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Friday, June 14, 2013

Creature Feature: Fishing Cat.

Most pet-owners in the world are either cat people or dog people. Me, I'm a cat person, and there are some really fascinating cats out there. Whether they are domesticated or not is of only mild relevance. Here's a cat I'd love to take home if red tape were not involved:



This is a fishing cat. It is one of roughly four species in Prionailurus, a group of small, spotted wildcats found in Asia. The fisher cat has spotty distribution in India and Southeast Asia and is endangered due to human activity. It is primarily found in wetlands and near running water, fishing for, well, fish. Rumor has it, however, that their very varied diet may also include certain carnivores- including dogs. Reminder: this is a small cat.

Doubtless, some cat lovers have noticed that cats like fish, but hate getting their paws wet. The fisher cat has its fish and eats it, too. They first lure fish with a tap of the paw upon the water, then scoop up the unwary little fishy before it knows what hit it. The fishing cat can also swim, sporting waterproof fur and a tail like a rudder. They can also dive for fish if need be. In summary, the fishing cat really loves water, unlike most cats who flinch at getting wet.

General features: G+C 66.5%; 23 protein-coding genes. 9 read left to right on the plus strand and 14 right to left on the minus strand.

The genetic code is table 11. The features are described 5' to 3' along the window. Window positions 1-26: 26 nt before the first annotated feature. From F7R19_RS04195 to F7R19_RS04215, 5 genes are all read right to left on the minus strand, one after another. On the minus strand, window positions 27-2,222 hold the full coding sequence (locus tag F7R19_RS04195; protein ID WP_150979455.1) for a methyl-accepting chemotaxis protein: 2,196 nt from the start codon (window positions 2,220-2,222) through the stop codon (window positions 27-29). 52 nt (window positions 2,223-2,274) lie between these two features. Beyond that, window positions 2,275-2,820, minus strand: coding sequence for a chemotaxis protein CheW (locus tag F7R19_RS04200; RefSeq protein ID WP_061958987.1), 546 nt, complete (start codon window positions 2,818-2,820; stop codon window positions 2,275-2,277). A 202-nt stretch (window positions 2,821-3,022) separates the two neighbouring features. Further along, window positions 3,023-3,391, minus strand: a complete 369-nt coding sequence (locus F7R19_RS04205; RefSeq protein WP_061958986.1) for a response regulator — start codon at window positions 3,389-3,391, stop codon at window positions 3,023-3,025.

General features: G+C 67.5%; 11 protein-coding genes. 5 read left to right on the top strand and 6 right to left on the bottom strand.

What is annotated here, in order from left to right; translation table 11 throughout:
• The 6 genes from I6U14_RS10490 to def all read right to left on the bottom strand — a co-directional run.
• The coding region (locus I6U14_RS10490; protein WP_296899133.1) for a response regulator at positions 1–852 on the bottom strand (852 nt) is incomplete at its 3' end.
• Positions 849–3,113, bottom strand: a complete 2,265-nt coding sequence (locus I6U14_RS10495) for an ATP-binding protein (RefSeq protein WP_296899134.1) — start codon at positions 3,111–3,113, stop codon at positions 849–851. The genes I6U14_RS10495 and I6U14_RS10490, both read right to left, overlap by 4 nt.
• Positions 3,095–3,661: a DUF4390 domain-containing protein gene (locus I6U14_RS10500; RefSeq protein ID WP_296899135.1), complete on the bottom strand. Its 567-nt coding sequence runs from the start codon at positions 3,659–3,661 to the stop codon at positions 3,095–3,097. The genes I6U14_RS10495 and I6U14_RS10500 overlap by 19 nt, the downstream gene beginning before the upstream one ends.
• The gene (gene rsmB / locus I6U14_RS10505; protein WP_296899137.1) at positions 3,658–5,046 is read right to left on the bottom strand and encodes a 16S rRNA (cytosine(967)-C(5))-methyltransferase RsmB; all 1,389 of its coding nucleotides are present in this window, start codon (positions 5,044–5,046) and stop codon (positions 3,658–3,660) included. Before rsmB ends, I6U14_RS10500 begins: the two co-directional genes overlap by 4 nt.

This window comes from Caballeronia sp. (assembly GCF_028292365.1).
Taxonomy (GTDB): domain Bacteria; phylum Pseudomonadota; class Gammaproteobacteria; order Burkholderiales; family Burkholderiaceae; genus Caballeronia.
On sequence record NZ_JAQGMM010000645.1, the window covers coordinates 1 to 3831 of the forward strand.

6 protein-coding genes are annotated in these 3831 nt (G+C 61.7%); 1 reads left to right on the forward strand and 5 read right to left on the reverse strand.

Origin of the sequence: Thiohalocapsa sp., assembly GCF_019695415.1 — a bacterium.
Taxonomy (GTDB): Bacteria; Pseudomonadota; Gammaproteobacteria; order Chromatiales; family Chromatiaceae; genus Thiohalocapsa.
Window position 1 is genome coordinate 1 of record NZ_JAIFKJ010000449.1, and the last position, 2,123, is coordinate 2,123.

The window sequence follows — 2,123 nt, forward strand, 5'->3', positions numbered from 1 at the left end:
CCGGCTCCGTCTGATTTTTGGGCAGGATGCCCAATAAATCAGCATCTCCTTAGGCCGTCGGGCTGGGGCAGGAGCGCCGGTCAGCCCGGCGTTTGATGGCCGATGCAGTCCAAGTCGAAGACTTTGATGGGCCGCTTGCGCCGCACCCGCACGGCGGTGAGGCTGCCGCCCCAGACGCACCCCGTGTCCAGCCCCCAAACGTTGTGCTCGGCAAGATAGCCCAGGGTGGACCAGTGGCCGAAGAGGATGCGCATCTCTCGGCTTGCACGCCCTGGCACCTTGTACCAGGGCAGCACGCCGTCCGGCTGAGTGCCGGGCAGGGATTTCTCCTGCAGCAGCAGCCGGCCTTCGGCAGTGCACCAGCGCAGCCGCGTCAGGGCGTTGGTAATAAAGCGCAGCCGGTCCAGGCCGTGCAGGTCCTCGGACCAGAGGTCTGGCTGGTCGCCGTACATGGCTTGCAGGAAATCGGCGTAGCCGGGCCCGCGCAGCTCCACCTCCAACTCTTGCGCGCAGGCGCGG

Now, here's one major difference between cat and dog people: dog people generally see inbreeding to create insane dog breeds as OK, but frown upon outcrossing with wolves and coyotes; cat people, on the other hand, will outcross with other small cats like crazy in order to create new breeds. The difference is in part genetic; dogs have 39 pairs of chromosomes, leading to an extremely versatile genome and a surprising amount of relatively stable dog breeds. Cats have a smaller genome, with only 19 pairs of chromosomes. (For the curious, humans have 23 pairs, meaning that chromosome count means jack in regards to intelligence.) What this means is that dog breeders have had a very extensive genetic palette to create living artwork over millennia, while the cat people simply do not have that range of genetic color. Cat people have gotten around that by breeding domestic cats to wild felines.

From here.


I recall someone once trying to equate comparing dogs with wolves to comparing cats with lions. This is BS for so many reasons, and the argument really deserves a sucker-punch to the gut, but the rule of thumb is that domestic cats can mate with a lot of small cats - including the fisher cat. The resulting hybrid cat is called a "jambi," and it's apparently brand new. Will these fishing cat hybrids be as hydrophilic as their wild counterparts? Who knows.

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